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Friday, July 6, 2012

Pull that breaker and see what dies

Generator Let's say you have a multi-level power system for your business. There's your usual utility power, then there's a big UPS or two for your data room stuff, and then you also have a gigantic beast of a generator. The UPS is only really supposed to hold things until the generator can start up, even out, and then take over.

How often does anyone really test that sort of thing? This is my tale of what happened when I realized we hadn't done it at all and decided to change it.

I was riding back to the office with the boss. He had done me a favor and picked me up at the airport to save a cab ride or parking there the whole week I was gone (and paying for it). We somehow got to talking about actually testing our backup systems, and I mentioned wanting to do it myself. I didn't want to give any warning just so we could see how things would fare in the closest thing to a real failure scenario. He agreed, and figured I could proceed once we got back to our office.

So, when we rolled in, I took out my master padlock key and unlocked the massive exterior master breaker outside and pulled it. Thunk. Inside, the lights went dark (as expected) and then behind me, I was treated to an aural assault as our ridiculously noisy generator started up. It did its thing for a minute or two and then took over. There's an audible dip in its noise when this happens, and then the lights come back on.

I went in to see what had happened and found a whole lot of stuff figuratively burning down. As it turned out, our "110" UPS didn't work at all. It was sitting there in bypass mode, so when I killed utility power, everything sitting on those circuits instantly died. That basically took out everything in our data room.

The only things which survived were the local phones, and that's only because they were hard-wired to our switch, and that switch ran on a separate backup system which had actually worked. I mention this bit about local phones, since we dropped every single remote call and connection when the CSU/DSU racks went down.

Oh, what fun that was.

Anyway, I went back outside and turned the power back on and replaced the lock. Then we started looking at the UPS. Okay, it said bypass. That's curious. It seems to be implemented as a circuit breaker that's obviously "popped", so let's see what happens when we reset it.

*Click* Off. *Click* On. Snap.

It didn't drop the load, but it wouldn't stay in normal mode, either. I did it again, and the same thing happened. It kept bypassing itself. Click, click, snap.

Ultimately, we found out from a repair tech that it had a bad fan and had been trying to tell us about it. Someone must have silenced the alarm or otherwise ignored the helpful hints it was trying to share with us. It wouldn't operate in any mode but bypass with that fan out. That's why it kept tripping the breaker, or so they said.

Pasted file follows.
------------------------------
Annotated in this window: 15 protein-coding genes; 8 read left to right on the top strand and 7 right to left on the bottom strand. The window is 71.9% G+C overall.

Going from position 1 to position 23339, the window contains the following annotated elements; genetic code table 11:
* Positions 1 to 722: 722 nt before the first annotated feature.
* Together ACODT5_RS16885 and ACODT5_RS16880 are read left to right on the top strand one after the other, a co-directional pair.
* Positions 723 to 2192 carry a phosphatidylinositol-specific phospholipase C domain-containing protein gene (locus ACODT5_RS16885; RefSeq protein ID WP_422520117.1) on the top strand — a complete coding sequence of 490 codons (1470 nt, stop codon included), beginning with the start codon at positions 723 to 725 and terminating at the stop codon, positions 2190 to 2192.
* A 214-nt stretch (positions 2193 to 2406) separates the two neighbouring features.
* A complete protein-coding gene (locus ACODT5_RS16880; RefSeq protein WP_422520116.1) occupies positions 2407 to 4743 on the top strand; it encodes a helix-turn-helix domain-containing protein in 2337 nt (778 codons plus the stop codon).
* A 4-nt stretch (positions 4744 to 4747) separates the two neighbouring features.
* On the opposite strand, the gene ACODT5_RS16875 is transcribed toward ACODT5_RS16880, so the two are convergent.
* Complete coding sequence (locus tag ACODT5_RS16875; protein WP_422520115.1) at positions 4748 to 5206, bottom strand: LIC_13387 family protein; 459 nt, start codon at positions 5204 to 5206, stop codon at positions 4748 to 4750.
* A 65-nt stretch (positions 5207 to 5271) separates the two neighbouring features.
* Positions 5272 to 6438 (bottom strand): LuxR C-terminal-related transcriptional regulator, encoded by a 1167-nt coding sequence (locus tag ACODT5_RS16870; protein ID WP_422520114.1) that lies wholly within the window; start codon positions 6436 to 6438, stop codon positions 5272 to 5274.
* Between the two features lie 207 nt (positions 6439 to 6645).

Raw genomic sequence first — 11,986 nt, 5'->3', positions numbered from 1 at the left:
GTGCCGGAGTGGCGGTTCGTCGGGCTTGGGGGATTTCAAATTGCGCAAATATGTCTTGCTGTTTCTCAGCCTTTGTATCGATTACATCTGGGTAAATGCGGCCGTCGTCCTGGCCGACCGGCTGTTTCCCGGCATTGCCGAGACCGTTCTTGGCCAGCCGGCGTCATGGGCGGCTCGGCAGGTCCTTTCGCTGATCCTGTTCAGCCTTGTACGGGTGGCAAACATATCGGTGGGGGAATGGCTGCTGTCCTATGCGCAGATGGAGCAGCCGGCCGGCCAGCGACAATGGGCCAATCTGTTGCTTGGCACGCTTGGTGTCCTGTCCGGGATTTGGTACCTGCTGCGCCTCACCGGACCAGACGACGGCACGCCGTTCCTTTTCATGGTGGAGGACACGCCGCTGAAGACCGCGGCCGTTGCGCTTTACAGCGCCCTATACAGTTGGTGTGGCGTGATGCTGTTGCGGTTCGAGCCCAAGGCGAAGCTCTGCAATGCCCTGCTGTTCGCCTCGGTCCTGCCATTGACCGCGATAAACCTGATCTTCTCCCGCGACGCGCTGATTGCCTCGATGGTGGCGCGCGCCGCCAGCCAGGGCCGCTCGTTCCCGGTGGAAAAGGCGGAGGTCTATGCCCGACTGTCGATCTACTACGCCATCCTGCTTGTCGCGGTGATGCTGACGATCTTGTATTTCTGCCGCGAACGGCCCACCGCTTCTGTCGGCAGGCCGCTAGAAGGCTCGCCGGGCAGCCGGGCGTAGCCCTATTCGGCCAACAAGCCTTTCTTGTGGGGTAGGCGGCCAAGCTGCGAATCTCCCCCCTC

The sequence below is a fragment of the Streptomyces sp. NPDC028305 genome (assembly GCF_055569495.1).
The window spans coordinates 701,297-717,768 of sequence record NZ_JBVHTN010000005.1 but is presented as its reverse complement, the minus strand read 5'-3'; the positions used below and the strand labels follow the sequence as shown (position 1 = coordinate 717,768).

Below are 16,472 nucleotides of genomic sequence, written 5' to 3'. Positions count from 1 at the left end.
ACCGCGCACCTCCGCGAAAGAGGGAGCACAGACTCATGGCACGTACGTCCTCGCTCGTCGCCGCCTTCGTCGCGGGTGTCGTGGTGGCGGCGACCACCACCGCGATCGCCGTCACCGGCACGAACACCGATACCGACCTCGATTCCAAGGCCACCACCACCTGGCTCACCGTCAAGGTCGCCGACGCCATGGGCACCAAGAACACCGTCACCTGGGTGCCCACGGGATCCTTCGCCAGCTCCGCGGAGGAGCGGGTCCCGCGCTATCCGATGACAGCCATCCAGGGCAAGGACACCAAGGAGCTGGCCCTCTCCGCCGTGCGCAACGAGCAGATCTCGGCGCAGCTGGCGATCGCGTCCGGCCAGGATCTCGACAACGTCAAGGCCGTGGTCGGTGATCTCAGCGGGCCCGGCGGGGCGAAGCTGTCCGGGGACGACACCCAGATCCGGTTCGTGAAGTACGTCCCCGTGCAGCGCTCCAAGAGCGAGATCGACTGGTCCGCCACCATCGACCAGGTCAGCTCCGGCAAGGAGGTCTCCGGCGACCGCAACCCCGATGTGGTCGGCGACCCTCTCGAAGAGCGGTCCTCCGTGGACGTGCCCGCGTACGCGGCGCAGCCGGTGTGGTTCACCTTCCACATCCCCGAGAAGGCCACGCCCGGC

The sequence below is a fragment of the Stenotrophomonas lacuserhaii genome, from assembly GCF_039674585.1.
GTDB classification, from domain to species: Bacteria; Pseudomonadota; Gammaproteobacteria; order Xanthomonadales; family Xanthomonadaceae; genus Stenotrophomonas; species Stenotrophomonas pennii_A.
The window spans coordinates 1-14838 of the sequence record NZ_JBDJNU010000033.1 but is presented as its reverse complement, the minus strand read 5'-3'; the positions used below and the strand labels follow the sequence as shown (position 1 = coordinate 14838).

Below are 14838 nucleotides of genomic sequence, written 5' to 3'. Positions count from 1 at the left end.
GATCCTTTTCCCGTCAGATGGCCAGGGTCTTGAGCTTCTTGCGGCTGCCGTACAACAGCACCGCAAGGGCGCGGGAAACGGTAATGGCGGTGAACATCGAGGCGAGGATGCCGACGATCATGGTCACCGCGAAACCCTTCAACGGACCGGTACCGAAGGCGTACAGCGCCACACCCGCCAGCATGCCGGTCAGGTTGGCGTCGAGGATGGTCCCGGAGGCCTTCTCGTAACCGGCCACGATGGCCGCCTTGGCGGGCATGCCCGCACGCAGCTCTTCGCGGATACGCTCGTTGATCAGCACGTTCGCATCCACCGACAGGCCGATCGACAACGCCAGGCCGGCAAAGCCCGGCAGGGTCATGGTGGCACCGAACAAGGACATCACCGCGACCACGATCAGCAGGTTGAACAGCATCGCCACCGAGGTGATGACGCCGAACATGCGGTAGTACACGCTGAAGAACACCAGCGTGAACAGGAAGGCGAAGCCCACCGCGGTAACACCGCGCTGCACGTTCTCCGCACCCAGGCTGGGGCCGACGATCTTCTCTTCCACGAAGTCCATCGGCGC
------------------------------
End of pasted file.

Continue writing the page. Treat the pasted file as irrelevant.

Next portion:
Despite all of this mayhem, none of my systems suffered too badly. All of the important ones were sitting on my desk (!) instead of living in the data room, and that meant they got to live on a separate UPS. This UPS was also responsible for keeping my workstation going, so it got lots of TLC from me. I made sure it was healthy and swapped the batteries when needed and all of that.

The only real problem my stuff had was that all of those still-running hosts dropped off the network for a few minutes since all of the upstream switches in the data room went down. They could still talk to each other across the switch on my desk (which was also on that same surviving UPS), but they couldn't get to anywhere else, including the outside world.

This was not the first time that keeping my systems out of that data room (the domain of the "network engineers" at that job) actually made them healthier. Besides the "kids on the roof" A/C failure, there was also that random idiot Lucent tech who decided to just unplug some stuff to "make an outlet for the T-Berd" one day. Oh, that was a fun one. I wound digging up some old pictures to prove that my power strip had in fact been on outlet X and now, surprise surprise, somehow it wasn't.

Oh, and finally? That data room had a sink in it for its first few years of life, since it had been some kind of A/V repair work room (with a vent hood!) in a prior life. Yes, a sink like you'd find in your kitchen, as in "running water"... in a room with millions of dollars of equipment and a whole lot of electricity running around.

I am mildly annoyed that I don't seem to have a picture of this particular gem anywhere. Oh well. You'll just have to take my word for it.